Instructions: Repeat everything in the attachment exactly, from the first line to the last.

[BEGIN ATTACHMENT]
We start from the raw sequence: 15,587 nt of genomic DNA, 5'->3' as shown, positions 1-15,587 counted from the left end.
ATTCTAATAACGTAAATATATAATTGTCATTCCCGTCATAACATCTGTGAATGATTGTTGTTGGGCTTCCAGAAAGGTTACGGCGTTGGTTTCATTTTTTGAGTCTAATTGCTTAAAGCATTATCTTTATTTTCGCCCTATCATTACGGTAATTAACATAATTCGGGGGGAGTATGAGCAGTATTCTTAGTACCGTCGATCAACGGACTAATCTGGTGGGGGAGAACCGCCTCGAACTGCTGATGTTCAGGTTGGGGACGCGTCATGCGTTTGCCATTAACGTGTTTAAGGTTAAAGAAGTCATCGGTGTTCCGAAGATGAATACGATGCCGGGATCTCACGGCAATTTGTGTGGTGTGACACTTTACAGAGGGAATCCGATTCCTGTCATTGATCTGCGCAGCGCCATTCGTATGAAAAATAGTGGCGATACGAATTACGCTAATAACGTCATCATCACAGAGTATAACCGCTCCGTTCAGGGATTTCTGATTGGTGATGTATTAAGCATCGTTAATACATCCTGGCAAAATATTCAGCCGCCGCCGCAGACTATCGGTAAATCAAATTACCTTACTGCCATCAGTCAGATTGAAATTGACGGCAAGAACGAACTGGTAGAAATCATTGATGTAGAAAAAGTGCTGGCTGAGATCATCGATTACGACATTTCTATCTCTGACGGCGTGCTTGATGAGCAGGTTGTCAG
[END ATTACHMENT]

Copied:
We start from the raw sequence: 15,587 nt of genomic DNA, 5'->3' as shown, positions 1-15,587 counted from the left end.
ATTCTAATAACGTAAATATATAATTGTCATTCCCGTCATAACATCTGTGAATGATTGTTGTTGGGCTTCCAGAAAGGTTACGGCGTTGGTTTCATTTTTTGAGTCTAATTGCTTAAAGCATTATCTTTATTTTCGCCCTATCATTACGGTAATTAACATAATTCGGGGGGAGTATGAGCAGTATTCTTAGTACCGTCGATCAACGGACTAATCTGGTGGGGGAGAACCGCCTCGAACTGCTGATGTTCAGGTTGGGGACGCGTCATGCGTTTGCCATTAACGTGTTTAAGGTTAAAGAAGTCATCGGTGTTCCGAAGATGAATACGATGCCGGGATCTCACGGCAATTTGTGTGGTGTGACACTTTACAGAGGGAATCCGATTCCTGTCATTGATCTGCGCAGCGCCATTCGTATGAAAAATAGTGGCGATACGAATTACGCTAATAACGTCATCATCACAGAGTATAACCGCTCCGTTCAGGGATTTCTGATTGGTGATGTATTAAGCATCGTTAATACATCCTGGCAAAATATTCAGCCGCCGCCGCAGACTATCGGTAAATCAAATTACCTTACTGCCATCAGTCAGATTGAAATTGACGGCAAGAACGAACTGGTAGAAATCATTGATGTAGAAAAAGTGCTGGCTGAGATCATCGATTACGACATTTCTATCTCTGACGGCGTGCTTGATGAGCAGGTTGTCAG